D.C.’s Shakespeare Theater Co. Wants You!

Photo Source: Ruthie Rado

Even though Shakespeare Theatre Company takes its name from a certain Bard, that’s not even half of what they do. The 30-year-old D.C. theater, recipient of the 2012 Regional Tony Award, mounts “plays that are either classical plays, Shakespeare or plays that have been influenced by Shakespeare, or plays that are based on an important text from literature,” explains artistic director Michael Kahn.

That wiggle room has made the eclectic, seven-show 2016–17 season possible, containing as it does both the Bard and more recent works. There’s Marsha Norman and Lucy Simon’s musical “The Secret Garden,” based on Frances Hodgson Burnett’s 1911 novel (Nov. 15–Dec. 31); Elevator Repair Service’s “The Select (The Sun Also Rises),” their experimental treatment of Ernest Hemingway’s novel (Feb. 18–April 2); David Ives’ Molière adaptation “The School for Lies” (May 30–July 2); and Mike Bartlett’s “King Charles III,” recently seen on Broadway (“It’s Mike Bartlett’s version of a Shakespearean play,” explains Kahn, running Feb. 7–March 12).

The theater operates on a LORT B+ contract and holds an open call every spring and fall, seeking talent in D.C. and New York (though they sometimes hold EPAs in Chicago and Los Angeles). They also cast on a show-by-show basis. Actors take note: They take unsolicited résumés. “We look at every one of them,” says Kahn. “And we have calls of our own to take a look at the people that seem qualified from those photos.”

READ: “Explaining the LORT Contract”

There are also opportunities for nonunion actors. Shakespeare Theatre Company holds auditions in the spring for its non-Equity acting fellowship, where early-career actors can earn points on their Equity card by acting in the ensemble and understudying for one production. They are paid a $150 weekly stipend and given free housing. “It’s also a good way to make some contacts at a professional organization,” says Kahn.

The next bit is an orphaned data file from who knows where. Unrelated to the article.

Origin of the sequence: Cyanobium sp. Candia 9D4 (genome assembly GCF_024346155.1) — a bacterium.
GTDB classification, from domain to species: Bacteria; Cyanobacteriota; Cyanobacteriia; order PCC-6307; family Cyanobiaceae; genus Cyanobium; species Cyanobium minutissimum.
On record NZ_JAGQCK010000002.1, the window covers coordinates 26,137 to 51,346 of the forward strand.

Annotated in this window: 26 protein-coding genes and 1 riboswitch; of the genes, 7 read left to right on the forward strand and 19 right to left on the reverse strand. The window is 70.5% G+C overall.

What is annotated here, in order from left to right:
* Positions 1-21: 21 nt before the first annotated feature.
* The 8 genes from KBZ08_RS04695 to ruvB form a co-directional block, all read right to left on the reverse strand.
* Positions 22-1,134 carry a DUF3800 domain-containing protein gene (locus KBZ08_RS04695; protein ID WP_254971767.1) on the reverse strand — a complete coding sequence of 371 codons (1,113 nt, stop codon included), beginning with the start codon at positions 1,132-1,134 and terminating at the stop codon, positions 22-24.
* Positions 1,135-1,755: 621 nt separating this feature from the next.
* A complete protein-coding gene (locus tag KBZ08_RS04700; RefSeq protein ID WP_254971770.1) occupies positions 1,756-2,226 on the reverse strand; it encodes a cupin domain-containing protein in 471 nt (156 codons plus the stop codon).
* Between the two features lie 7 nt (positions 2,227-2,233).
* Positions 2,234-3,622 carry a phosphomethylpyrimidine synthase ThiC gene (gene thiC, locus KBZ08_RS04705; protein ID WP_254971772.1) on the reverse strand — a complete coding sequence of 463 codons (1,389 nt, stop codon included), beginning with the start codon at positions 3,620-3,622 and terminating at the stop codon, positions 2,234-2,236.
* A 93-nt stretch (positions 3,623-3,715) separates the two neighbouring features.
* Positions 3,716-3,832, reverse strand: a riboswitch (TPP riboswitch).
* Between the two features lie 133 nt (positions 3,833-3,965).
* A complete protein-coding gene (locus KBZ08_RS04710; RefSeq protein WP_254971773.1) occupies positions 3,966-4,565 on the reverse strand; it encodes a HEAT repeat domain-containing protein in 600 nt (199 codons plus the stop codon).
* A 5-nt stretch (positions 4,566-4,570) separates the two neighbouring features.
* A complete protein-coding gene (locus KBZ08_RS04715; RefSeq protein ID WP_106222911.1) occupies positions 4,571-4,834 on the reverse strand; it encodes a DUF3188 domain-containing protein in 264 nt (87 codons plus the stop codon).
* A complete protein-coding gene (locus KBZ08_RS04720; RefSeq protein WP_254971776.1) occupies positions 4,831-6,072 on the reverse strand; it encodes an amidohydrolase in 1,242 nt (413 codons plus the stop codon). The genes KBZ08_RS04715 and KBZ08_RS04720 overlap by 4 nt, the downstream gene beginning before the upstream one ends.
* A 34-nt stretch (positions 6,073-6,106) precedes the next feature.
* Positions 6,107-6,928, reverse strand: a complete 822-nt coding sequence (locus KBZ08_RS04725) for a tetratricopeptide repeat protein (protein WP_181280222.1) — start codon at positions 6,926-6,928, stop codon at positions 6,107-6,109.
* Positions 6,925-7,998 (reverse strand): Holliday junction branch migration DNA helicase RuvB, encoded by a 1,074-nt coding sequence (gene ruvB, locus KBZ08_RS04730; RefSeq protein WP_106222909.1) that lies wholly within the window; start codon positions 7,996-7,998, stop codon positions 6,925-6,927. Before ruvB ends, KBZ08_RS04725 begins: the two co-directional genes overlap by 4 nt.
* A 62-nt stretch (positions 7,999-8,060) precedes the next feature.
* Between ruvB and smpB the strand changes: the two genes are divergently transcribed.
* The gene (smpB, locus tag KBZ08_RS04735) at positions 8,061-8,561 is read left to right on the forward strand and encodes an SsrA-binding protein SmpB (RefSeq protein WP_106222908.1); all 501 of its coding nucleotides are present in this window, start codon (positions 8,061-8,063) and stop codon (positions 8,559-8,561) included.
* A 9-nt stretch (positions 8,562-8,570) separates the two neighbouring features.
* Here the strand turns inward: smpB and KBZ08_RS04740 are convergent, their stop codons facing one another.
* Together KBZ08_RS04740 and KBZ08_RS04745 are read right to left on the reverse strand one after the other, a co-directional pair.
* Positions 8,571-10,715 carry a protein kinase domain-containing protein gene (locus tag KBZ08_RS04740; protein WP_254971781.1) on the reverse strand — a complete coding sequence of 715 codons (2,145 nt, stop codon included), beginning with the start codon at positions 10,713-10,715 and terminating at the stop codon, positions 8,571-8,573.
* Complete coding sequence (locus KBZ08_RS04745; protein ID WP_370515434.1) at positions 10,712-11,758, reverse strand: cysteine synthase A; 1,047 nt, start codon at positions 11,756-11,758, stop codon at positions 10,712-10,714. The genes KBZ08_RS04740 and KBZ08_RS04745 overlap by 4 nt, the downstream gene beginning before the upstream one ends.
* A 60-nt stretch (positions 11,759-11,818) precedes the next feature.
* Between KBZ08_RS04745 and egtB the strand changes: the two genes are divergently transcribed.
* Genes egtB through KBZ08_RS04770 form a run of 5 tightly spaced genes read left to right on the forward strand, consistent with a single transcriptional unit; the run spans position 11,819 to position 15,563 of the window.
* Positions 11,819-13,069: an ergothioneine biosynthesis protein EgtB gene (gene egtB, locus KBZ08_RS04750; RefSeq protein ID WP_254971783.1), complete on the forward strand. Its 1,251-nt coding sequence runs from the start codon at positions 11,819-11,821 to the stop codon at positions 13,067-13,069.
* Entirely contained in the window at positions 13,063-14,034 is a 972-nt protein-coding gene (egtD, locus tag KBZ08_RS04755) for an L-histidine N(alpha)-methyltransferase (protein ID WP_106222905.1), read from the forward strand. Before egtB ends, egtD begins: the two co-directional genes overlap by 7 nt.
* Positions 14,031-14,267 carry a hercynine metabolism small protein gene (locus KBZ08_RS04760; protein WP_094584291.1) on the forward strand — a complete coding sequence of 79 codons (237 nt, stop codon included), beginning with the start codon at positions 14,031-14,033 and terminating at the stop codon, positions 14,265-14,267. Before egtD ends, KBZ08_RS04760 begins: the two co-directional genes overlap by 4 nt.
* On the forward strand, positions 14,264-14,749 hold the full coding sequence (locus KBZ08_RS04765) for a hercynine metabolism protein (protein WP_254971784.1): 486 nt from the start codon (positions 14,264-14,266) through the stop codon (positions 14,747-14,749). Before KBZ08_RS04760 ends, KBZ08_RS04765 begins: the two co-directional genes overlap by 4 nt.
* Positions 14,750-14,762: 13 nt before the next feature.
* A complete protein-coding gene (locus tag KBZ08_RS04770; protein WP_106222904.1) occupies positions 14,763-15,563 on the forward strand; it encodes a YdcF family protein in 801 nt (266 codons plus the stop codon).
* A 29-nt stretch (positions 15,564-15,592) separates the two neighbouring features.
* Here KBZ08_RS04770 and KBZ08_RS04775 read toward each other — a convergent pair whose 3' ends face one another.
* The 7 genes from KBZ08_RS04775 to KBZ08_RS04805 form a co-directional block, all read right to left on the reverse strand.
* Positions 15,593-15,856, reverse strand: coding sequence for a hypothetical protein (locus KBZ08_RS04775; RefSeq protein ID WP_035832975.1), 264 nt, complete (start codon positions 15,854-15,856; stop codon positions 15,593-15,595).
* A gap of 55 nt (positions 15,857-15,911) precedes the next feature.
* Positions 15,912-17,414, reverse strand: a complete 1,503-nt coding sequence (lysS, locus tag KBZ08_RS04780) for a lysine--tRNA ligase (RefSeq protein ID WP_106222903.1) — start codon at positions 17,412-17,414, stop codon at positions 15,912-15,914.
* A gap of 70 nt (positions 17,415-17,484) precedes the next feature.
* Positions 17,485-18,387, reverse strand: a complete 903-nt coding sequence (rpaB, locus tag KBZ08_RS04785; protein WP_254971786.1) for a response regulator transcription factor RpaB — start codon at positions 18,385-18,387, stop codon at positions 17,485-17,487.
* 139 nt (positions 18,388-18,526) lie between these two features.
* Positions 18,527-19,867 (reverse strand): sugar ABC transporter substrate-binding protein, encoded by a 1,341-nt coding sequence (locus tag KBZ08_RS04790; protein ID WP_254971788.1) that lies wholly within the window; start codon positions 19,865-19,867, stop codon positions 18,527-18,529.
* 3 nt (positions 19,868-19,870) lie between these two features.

It’s not just unknown actors on whom Shakespeare Theatre Company has its eyes; there are chances for emerging directors as well. Kahn regularly asks up-and-coming directors which Shakespeare play they want to direct, and then lets them take the reins. “My career began with [Public Theater founder] Joe Papp giving me, in my 20s, ‘Measure for Measure’ in Central Park,” he explains. “I wanted to be able to offer that to young directors who are really talented but never had an opportunity to do a big Shakespeare [production].” After that 1966 opportunity, Kahn went on to direct eight shows on Broadway (including the 1969 revival of “Henry V” with Len Cariou), before settling down at Shakespeare Theatre Company in 1986. He also started a free annual summer Shakespeare program of his own; its most recent production, “The Tempest,” starring Patrick Page, ran in August.

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In that spirit of paying it forward, 2016–17 will feature two up-and-coming directors. Shakespeare Theatre Company’s associate artistic director, Alan Paul, will direct “Romeo and Juliet,” the play that launched the theater in 1986 (Paul’s version runs Sept. 13–Nov. 6), and Liesl Tommy (of Broadway’s “Eclipsed”) will helm a “Macbeth” set in modern Africa (April 25–May 28). Of course, when Kahn offered “Macbeth” to Tommy three years ago, she hadn’t yet become a Tony-nominated director. “I see no reason to take back the offer,” says Kahn proudly.

It’s all part of the theater’s mission to train the next generation of artists, according to Kahn, who says, “I think young people have points of view and vision that’s very important for us to see and hear in our theater.”

D.C. actors, look for more local opportunities by checking out our D.C. audition listings!